Planned Parenthood was under fire last year when it received $80 million in forgivable loans through the PPP program in violation of the relief plan's rules. According to the SBA, 37 affiliates of the organization applied for and received the PPP funds. 127 Republican members of Congress and the SBA demanded the money be returned, stating Planned Parenthood was never eligible for the funds, which were meant to help small businesses that are struggling due to the shutdown. In 2018-19, Planned Parenthood had a record year, and the group has not shut down during the pandemic. Each clinic received between $1-$2 million. Planned Parenthood called the request to return the funds a clear political attack on their organization. Some facilities returned the money, and some refused. At the time, the Susan B. Anthony List thanked then President Trump for his previous efforts to defund Planned Parenthood and asked him to intervene in this fraudulent activity, saying:
"Across the country, Planned Parenthood refused to cease its abortion operation in the wake of the pandemic, hoarding personal protective equipment and putting its staff and women at risk. It is rich that they, in turn, feel entitled to taxpayer dollars meant to help businesses in need. After decades of feeding at the taxpayer's trough while running the nation's largest abortion operation, they have nearly two billion dollars in net assets. They should return this funding immediately. We thank President Trump for his strong commitment to stop taxpayer funding of abortion and abortionists like Planned Parenthood."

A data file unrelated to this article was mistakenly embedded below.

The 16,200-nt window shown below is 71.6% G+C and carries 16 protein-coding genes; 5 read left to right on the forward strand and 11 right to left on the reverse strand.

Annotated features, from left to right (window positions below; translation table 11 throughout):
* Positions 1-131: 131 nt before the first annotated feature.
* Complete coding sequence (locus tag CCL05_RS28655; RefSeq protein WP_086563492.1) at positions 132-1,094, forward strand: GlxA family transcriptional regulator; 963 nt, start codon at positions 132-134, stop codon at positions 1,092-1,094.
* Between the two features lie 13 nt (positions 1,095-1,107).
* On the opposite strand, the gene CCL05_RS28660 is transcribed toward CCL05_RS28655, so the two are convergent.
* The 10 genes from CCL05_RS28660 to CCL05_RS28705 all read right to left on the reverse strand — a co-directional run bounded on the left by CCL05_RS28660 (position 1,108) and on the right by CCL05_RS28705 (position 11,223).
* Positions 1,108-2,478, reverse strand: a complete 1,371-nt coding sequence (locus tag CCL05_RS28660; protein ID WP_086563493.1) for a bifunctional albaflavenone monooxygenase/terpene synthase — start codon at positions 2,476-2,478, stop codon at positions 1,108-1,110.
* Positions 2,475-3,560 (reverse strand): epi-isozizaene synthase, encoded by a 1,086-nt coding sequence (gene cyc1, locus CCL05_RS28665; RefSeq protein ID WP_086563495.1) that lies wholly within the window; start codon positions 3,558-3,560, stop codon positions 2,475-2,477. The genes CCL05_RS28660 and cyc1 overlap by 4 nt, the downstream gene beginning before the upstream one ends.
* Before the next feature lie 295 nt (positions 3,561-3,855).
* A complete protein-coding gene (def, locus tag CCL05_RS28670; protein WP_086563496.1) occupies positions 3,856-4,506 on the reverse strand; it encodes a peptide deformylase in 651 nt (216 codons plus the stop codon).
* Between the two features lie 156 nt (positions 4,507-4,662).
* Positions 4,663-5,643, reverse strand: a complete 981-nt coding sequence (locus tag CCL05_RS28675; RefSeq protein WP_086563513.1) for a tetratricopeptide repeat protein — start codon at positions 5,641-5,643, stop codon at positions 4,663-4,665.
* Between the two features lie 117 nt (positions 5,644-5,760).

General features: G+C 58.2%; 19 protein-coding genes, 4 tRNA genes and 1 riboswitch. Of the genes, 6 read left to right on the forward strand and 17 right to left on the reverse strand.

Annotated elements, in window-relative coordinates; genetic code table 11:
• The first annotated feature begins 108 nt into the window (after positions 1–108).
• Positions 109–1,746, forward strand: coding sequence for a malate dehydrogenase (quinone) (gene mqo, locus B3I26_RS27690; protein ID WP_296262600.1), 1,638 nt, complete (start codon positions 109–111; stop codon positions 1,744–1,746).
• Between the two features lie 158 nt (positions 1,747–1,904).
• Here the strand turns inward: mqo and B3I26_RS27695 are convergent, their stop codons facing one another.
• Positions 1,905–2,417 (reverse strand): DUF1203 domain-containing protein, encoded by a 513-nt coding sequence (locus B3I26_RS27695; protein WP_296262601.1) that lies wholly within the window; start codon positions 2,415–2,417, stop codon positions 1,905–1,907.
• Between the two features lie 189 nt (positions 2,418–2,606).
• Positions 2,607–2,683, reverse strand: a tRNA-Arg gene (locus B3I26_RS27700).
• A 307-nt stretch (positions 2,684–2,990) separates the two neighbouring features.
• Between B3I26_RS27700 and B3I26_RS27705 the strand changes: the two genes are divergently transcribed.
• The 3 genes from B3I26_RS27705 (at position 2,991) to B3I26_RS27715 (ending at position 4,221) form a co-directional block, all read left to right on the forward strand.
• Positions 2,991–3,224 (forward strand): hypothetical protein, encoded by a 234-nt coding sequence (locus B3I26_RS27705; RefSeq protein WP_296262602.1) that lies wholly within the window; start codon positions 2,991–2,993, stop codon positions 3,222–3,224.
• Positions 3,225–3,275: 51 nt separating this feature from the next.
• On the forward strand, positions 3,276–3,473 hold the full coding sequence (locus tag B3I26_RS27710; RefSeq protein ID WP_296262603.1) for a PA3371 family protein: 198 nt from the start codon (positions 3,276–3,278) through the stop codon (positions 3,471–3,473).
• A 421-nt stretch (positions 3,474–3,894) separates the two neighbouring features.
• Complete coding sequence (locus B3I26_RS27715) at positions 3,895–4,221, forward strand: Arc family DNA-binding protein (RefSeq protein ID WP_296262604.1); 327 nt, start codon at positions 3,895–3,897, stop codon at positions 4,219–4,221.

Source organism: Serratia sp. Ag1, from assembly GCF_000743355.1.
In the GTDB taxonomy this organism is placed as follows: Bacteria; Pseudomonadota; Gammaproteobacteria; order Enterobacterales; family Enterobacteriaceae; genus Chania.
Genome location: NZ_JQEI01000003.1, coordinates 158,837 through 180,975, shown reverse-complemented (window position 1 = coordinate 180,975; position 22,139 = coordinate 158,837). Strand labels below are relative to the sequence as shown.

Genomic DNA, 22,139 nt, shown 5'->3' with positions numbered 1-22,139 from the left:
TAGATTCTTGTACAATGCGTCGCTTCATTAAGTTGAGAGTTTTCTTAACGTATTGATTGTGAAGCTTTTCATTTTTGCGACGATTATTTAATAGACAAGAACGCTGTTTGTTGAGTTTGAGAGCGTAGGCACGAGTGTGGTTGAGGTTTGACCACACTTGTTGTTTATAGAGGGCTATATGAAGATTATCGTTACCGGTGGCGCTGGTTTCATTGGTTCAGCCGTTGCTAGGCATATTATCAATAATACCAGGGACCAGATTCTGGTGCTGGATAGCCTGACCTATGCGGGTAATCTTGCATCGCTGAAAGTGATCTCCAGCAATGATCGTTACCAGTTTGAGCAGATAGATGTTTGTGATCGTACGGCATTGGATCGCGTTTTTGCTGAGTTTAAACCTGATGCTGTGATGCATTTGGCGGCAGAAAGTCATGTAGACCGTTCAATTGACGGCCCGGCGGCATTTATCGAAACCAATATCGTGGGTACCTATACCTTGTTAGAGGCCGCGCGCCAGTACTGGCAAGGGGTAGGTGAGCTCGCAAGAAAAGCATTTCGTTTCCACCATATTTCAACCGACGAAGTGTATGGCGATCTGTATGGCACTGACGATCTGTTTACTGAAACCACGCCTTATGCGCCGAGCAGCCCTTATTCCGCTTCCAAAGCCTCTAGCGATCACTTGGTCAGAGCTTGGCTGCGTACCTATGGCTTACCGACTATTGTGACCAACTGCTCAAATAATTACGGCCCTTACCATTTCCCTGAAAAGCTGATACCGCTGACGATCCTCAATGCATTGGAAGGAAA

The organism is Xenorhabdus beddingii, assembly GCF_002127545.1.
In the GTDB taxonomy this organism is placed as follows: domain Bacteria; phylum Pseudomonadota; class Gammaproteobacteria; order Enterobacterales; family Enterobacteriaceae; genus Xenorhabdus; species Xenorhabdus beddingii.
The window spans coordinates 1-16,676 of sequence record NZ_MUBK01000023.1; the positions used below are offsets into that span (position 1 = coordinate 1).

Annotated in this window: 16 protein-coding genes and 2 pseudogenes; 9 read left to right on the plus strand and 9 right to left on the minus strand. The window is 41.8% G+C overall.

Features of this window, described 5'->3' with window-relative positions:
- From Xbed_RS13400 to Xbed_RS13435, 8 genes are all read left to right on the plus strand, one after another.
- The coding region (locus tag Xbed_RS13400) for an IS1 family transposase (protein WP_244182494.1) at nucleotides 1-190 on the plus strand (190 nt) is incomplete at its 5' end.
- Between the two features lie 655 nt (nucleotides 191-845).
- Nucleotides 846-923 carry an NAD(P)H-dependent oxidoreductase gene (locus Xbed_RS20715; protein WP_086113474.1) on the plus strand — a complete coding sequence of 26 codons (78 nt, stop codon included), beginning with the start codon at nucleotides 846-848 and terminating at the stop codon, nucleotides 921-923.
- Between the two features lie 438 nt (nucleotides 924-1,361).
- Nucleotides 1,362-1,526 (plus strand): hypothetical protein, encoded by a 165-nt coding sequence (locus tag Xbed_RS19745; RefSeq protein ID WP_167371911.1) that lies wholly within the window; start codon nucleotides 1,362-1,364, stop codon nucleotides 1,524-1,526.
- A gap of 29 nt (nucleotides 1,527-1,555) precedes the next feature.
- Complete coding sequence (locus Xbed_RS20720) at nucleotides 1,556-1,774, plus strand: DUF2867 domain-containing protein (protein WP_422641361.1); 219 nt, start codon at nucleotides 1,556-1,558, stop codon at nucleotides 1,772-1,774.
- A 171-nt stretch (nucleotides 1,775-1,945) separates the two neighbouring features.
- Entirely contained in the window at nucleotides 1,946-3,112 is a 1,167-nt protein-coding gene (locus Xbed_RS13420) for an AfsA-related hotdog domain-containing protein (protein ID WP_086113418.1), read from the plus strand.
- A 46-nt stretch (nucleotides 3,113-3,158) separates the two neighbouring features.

A lawsuit in the United States District Court, Northern District of California, against Planned Parenthood is making its way through the courts. The case, filed last spring by David Daleiden, founder of The Center for Medical Progress, alleges that now Vice President Kamala Harris, who was a California Senator at the time, and CA Attorney General Xavier Becerra, conspired with Planned Parenthood on a politically motivated prosecution of an explosive undercover probe led by Daleiden into the fetal-tissue business, violating his First and Fourteenth Amendment civil rights. According to Daleiden, unsealed sworn testimony shows Planned Parenthood lied to Congress about fetal tissue sales.
In 2015, Daleiden released videos following a 30-month-long “Human Capital” undercover investigation, putting him at the center of a scandal accusing Planned Parenthood of transferring aborted fetal organs and tissues (fetal trafficking) for valuable consideration against the law. The videos of Planned Parenthood staff and others led to House and Senate investigations, the 2016 removal of Planned Parenthood from the Texas state Medicaid program, and prosecution of tissue-procurement companies.
The issue is ongoing. In September of last year, members of Congress sent a letter to former AG William Barr to investigate Planned Parenthood based on the unsealed documents, which revealed a possible violation of the ban on partial-birth abortions.